“Together, these results point to a healthier home purchase market, with more renters likely to find owning to be more cost-effective than renting and more sellers likely to put their homes on the market,” says Doug Duncan, senior vice president and chief economist at Fannie Mae.

February 2013 (with updates through to 2015) — This entry discusses the Federal estate tax and certain changes brought about by the American Taxpayer Relief Act of 2012.


The American Taxpayer Relief Act of 2012 ("American Taxpayer Relief Act") was signed into law by President Obama on January 2, 2013. The American Taxpayer Relief Act modified and made permanent certain provisions of prior Acts that dealt with the Federal estate tax: the Economic Growth and Tax Relief Reconciliation Act of 2001 ("EGTRRA"), which was set to expire on December 31, 2010, and the Tax Relief, Unemployment Insurance Reauthorization, and Job Creation Act of 2010 (the "2010 Tax Act"), which extended and modified provisions of EGTRRA, and which was set to expire on December 31, 2012.

Beginning in 2002, EGTRRA gradually reduced the Federal estate tax rate and increased the amount of the Federal exclusion in steps. Under EGTRRA, in 2010, the Federal estate tax would have been repealed entirely. Under EGTRRA's "sunset" provisions, the pre-EGTRRA 55% estate tax rate and a $1 million exclusion were scheduled to return in 2011.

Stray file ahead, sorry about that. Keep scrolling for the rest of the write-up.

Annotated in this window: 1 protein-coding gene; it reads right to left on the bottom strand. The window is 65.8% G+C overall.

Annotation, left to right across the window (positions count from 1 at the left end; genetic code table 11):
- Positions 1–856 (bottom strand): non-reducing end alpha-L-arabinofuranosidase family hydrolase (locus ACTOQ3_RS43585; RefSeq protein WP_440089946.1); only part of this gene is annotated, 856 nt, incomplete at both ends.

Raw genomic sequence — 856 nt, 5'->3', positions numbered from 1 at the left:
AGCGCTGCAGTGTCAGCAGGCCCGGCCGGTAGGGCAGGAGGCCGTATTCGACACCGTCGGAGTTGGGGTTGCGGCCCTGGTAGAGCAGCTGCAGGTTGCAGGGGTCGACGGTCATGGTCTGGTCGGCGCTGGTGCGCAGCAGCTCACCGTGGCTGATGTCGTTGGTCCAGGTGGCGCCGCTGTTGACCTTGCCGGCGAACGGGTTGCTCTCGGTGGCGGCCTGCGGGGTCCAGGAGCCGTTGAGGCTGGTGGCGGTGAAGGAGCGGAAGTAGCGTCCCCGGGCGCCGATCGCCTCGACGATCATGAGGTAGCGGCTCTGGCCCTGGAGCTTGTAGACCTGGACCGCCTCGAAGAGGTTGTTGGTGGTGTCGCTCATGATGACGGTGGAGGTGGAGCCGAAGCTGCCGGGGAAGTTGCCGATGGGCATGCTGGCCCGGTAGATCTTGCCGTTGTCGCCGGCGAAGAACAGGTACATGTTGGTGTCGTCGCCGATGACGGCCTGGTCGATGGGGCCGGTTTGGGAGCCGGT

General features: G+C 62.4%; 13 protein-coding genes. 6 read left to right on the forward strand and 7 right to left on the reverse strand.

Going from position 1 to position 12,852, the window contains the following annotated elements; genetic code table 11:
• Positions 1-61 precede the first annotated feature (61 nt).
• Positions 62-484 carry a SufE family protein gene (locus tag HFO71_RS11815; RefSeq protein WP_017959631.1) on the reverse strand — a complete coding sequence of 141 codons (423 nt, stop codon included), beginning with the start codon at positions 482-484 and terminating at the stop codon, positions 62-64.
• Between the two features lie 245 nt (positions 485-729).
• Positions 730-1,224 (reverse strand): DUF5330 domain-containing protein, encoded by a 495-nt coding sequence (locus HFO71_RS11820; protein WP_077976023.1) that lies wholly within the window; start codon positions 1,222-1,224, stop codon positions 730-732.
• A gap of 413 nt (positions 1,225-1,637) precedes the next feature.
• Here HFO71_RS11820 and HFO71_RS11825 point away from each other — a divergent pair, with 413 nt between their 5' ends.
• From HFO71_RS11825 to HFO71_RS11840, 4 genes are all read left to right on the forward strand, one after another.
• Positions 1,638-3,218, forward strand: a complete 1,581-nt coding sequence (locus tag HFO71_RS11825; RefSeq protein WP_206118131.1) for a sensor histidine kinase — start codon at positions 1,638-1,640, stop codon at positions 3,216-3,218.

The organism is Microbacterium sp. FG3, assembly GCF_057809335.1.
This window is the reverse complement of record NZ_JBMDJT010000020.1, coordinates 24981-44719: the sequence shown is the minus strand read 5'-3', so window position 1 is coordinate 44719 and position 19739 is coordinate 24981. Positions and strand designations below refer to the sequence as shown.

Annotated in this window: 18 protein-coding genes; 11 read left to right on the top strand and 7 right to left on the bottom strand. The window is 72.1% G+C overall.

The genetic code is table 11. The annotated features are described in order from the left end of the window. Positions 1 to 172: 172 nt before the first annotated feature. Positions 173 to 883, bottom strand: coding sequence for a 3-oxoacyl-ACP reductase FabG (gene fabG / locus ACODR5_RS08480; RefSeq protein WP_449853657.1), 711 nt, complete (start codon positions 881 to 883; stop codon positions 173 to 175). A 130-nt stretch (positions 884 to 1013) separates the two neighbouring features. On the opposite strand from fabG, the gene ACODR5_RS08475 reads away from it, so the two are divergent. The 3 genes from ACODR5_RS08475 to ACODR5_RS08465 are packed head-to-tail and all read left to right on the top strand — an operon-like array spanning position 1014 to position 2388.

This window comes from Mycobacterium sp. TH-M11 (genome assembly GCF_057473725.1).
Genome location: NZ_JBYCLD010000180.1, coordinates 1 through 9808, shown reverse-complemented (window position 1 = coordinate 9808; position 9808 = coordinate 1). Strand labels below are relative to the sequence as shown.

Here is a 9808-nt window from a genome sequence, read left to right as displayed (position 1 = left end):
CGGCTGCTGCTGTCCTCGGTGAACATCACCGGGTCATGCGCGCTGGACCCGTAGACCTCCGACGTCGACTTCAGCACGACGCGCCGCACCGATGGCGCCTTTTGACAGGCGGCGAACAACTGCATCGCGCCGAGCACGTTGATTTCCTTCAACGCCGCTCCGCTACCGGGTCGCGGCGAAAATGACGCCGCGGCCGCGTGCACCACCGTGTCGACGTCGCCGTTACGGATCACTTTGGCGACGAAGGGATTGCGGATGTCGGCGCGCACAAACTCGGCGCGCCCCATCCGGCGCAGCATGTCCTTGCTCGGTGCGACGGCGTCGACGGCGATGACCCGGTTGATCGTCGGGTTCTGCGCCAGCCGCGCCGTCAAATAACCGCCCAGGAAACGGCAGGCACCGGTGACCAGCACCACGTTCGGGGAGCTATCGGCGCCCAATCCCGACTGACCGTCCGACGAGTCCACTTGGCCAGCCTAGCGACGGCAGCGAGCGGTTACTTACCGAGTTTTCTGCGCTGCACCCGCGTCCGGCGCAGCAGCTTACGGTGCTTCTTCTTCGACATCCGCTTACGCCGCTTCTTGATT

The 2010 Tax Act revived the Federal estate tax for decedents dying after December 31, 2009. However, the maximum tax rate was lower (35%) and the exclusion amount was higher ($5,000,000) than the amounts that would have been applied under the scheduled EGTRRA expiration. The $5 million basic exclusion is adjusted for inflation after 2011. These rates and exclusion amounts were scheduled to expire on December 31, 2012.

The American Taxpayer Relief Act provides for a maximum Federal estate tax rate of 40% for decedents dying after December 31, 2012, and continues the $5 million basic exclusion, plus inflation adjustments, for tax years after 2011. Unlike the prior laws, these rates and amounts are not scheduled to expire.

Although the following could apply anywhere along our open bays, marshlands and/or estuaries, we'll pretend it actually occurred along the Metedeconk.

The house and land were picturesque, material suitable for a New Jersey Shore vacation postcard.  The property was purchased in the late 1960's for cash.  The owners, now empty nesters, decided to sell and accordingly listed it with a local Realtor.  Soon thereafter an offer, sizeable in amount, was tendered and much to the delight of the sales agent involved it was accepted.  The closing process was expedited to accommodate the anxiousness of all parties involved especially the buyer who constantly had visions of parking his power boat next to the 16 foot dock extending into the Metedeconk.

And then the bad news arrived!